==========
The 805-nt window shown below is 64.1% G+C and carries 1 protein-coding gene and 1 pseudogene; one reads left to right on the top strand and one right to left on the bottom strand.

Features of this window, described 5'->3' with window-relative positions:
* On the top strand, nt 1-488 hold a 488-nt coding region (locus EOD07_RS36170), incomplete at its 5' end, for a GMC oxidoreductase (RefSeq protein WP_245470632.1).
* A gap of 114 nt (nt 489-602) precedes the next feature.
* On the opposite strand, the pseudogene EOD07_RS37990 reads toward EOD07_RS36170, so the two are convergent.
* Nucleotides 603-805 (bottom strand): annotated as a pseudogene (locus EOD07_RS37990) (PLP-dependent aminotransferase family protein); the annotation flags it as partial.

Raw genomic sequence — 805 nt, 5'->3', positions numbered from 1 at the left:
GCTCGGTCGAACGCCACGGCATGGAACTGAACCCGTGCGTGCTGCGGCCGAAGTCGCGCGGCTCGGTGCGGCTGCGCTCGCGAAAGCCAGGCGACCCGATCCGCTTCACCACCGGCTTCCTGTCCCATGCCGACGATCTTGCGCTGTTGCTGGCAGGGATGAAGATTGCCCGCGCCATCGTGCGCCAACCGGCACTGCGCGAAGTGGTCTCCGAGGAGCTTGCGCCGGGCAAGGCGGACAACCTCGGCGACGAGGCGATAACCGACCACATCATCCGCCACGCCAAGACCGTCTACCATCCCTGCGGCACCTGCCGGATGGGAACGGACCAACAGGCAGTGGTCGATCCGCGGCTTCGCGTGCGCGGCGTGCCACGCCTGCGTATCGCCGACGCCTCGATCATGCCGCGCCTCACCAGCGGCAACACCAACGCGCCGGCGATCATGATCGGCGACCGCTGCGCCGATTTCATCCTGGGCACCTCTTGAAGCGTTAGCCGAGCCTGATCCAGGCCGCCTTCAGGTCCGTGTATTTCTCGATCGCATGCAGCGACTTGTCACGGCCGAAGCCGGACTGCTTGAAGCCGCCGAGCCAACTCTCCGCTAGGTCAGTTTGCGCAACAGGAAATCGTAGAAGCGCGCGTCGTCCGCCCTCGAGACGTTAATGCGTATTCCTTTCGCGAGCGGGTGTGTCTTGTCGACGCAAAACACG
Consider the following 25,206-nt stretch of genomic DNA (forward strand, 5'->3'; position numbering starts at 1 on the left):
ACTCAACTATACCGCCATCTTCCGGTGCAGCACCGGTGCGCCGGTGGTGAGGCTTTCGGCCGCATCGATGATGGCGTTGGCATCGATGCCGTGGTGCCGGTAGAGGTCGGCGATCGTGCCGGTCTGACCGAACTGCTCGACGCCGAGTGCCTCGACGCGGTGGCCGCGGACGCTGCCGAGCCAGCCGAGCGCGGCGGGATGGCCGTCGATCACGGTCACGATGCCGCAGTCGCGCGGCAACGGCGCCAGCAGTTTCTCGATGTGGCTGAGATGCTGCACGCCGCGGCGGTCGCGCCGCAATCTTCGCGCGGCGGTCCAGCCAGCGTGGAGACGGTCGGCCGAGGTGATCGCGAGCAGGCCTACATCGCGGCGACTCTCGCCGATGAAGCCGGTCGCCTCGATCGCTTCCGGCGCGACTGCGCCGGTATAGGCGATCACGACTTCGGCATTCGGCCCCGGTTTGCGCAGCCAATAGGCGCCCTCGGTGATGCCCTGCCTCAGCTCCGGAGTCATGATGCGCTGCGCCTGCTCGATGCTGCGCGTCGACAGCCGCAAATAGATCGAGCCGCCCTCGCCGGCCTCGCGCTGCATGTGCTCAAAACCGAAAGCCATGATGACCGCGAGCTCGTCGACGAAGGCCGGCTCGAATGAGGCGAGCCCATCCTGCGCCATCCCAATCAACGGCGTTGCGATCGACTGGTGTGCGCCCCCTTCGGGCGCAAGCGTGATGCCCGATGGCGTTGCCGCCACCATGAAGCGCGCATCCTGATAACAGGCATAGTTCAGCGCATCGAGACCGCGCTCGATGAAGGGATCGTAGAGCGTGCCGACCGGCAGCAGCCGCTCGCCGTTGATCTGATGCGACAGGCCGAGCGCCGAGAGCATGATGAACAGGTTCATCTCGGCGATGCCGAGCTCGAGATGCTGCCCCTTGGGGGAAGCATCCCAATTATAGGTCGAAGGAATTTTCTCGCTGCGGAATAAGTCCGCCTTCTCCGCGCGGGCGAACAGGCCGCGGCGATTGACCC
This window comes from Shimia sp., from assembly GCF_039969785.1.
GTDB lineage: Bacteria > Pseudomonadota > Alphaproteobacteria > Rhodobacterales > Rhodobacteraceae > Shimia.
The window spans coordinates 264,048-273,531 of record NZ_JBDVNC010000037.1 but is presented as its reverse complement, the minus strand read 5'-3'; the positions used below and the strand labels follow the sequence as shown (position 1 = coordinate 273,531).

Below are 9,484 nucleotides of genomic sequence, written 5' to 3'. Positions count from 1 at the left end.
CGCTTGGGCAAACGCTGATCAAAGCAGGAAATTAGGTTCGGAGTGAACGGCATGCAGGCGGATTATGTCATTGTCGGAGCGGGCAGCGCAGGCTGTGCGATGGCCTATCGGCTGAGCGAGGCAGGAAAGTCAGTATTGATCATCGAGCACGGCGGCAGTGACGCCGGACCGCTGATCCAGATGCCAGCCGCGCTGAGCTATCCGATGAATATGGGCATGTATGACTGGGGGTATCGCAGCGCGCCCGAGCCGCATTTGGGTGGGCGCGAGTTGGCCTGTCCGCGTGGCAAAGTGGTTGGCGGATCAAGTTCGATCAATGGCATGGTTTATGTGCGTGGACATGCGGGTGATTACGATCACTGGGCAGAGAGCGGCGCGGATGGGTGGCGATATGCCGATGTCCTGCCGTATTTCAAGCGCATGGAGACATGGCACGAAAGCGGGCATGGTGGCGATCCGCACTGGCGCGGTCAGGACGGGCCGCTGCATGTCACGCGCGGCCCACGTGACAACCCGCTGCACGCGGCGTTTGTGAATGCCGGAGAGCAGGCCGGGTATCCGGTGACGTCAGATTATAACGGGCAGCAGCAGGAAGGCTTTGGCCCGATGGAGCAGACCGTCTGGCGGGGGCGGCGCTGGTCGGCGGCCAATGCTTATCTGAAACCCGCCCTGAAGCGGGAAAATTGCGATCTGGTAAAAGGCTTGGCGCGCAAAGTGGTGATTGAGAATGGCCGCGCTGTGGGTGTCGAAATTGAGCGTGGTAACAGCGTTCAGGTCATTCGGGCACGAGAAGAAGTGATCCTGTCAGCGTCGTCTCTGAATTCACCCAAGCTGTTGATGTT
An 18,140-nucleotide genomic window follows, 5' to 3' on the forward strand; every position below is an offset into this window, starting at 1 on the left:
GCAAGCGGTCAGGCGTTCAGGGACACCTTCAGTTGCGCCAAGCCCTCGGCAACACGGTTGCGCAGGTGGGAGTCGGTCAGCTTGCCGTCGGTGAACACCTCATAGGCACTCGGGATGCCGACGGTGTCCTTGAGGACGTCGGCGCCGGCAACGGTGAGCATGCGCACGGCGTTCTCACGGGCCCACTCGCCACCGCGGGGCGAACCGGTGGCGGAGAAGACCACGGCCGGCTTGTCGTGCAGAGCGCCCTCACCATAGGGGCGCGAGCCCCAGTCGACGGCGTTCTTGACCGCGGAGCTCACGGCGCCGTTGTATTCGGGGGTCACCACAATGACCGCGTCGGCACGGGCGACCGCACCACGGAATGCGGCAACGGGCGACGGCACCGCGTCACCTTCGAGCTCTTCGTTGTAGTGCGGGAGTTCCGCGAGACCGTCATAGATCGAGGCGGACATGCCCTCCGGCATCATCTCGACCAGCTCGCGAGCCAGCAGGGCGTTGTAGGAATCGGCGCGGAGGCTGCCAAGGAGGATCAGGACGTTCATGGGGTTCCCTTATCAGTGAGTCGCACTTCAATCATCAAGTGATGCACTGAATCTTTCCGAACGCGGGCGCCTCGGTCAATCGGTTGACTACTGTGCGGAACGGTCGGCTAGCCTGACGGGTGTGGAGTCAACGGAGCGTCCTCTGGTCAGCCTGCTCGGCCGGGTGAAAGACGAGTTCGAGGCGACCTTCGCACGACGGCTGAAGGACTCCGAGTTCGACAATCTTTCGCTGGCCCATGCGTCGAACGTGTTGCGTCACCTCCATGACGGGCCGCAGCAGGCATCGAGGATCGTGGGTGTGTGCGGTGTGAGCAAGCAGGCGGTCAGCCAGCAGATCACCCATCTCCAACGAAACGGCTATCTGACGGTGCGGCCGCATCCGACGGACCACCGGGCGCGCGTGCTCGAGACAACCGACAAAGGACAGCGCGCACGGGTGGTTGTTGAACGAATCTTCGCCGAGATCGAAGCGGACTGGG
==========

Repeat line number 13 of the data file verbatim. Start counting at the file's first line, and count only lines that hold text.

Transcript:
The window spans coordinates 264,048-273,531 of record NZ_JBDVNC010000037.1 but is presented as its reverse complement, the minus strand read 5'-3'; the positions used below and the strand labels follow the sequence as shown (position 1 = coordinate 273,531).